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Now the people of that town were very much frightened, and none of them went away. They had heard before that the land otters have death and all kinds of sickness for their bows and arrows, but until then they had not believed it. Afterward the people began to starve, and the children especially suffered very much. One child, who must have been very poor, would cry at night with hunger. After he had been crying for several nights in this manner the people saw a torch coming toward the house and heard the bearer of it say, "Come here, grandchild, and I will feed you on q!olkAdAkê'x." The child did so. This man was named Man-with-a-burning-hand (DjînakaxA'dza), because his hand was always on fire and what he called q!olkAdAkê'x were ants (wAnAtu'x). This happened at TA'qdjîk-ân, the old town of the Klawak people.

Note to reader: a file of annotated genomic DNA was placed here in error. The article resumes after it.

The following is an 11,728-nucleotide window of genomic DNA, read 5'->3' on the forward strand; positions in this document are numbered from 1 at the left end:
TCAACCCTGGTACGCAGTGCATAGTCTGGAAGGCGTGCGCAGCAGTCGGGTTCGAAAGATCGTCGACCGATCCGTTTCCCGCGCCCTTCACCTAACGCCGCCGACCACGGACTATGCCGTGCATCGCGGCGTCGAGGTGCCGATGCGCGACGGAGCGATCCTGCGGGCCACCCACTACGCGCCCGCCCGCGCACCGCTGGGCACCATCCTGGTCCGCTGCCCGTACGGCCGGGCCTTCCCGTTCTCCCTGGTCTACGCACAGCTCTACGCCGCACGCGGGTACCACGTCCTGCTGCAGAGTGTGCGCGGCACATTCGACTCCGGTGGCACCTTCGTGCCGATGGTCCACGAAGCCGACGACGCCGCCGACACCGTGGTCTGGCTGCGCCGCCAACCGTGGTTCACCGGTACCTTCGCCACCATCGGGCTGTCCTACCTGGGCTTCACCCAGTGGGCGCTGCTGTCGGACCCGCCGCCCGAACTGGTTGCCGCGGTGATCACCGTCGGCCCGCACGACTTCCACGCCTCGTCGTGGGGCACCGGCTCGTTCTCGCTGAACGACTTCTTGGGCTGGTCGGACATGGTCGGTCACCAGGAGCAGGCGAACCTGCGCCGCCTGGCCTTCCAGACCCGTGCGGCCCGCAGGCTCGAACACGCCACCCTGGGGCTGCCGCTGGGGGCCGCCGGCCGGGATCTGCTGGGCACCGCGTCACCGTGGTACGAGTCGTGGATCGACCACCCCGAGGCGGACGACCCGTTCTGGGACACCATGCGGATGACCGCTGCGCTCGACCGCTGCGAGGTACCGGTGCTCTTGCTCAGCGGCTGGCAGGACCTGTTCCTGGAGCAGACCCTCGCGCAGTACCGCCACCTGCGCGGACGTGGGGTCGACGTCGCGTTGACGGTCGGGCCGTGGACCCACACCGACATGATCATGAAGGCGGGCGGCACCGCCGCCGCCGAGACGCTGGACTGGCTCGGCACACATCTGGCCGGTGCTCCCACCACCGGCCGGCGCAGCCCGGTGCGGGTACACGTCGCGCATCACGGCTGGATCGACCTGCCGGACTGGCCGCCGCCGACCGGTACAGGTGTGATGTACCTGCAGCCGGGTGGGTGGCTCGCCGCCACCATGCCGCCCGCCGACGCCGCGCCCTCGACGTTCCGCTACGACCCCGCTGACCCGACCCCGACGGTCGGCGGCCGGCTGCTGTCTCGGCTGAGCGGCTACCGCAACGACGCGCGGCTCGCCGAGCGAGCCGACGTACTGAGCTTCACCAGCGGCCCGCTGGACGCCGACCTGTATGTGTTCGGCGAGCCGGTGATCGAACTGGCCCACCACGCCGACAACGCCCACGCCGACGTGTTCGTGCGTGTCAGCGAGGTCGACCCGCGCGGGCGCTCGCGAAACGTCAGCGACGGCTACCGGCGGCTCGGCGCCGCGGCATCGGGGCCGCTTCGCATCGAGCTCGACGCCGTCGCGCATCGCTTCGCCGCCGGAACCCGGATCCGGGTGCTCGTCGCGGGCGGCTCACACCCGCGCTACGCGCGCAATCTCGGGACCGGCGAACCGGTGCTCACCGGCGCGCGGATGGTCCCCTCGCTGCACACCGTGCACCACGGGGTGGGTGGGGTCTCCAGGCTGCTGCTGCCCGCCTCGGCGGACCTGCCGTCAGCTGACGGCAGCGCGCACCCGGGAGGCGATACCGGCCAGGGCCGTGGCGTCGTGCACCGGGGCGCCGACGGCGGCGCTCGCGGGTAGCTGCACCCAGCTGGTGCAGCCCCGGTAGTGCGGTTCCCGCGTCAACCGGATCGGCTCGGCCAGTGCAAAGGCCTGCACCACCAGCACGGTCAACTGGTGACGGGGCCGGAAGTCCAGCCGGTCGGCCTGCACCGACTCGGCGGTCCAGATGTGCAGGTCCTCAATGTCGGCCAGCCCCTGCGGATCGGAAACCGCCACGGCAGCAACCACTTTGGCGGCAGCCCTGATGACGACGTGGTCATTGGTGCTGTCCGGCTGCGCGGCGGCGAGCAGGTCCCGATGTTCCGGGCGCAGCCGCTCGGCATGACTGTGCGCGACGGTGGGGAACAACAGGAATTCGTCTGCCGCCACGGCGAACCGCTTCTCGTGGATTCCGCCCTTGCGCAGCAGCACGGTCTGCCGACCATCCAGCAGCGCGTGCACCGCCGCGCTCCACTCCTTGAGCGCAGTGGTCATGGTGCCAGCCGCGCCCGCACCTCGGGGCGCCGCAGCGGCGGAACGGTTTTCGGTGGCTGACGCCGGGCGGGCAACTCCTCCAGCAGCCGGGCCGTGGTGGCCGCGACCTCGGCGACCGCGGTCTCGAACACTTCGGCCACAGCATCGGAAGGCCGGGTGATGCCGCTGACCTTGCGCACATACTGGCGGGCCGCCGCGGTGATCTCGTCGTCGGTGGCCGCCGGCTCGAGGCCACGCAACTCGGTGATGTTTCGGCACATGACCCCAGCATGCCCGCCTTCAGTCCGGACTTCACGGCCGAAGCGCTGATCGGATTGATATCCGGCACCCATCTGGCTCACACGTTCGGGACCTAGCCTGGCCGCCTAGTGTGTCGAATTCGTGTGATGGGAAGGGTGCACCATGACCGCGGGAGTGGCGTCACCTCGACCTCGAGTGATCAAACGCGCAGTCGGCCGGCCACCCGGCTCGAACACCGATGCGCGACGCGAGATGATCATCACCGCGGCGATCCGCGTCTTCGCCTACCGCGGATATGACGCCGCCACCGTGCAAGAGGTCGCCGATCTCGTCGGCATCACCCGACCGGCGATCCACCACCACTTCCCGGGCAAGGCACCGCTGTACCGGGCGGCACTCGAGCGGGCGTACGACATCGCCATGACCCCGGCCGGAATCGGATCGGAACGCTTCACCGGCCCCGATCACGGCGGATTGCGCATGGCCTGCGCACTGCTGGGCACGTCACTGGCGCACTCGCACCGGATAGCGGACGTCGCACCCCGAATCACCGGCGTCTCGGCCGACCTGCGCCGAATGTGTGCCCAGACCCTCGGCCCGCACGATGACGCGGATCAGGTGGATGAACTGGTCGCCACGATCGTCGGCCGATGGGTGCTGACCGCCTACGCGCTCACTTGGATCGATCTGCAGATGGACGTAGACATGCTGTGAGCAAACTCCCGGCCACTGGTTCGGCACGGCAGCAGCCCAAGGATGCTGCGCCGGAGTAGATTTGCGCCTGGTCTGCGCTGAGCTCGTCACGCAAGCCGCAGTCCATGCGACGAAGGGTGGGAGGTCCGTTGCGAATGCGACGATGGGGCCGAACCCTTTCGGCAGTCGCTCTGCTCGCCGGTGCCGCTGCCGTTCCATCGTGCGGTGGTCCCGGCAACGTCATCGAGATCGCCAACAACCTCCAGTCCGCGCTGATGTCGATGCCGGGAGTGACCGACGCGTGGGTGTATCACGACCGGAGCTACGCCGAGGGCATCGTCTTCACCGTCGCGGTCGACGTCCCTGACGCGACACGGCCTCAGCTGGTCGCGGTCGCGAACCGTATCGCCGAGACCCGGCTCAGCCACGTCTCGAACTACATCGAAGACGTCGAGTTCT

Now the father and mother of this child looked about for it, weeping continually. As they were passing a certain cliff, they heard a child crying there, and, raising a flat rock which appeared to cover an opening, they saw it lying inside. Then they saw that ants were crawling out of its nose, eyes, and ears. After that many other children were brought thither, and their parents said to them, "Look at this. Man-with a-burning-hand did this because the child cried so much. You are always crying too. This will happen to you some day if you do not stop." Back of the site of TA'qdjîk-ân there is a cliff still called Man-with-a-burning-hand. This story was mostly for children, and, when a child cried too much, they would say, "Do not cry so much or Man-with-a-burning-hand will get you." The story was known all over Alaska, and the children were very much afraid of Man-with-a-burning-hand. a


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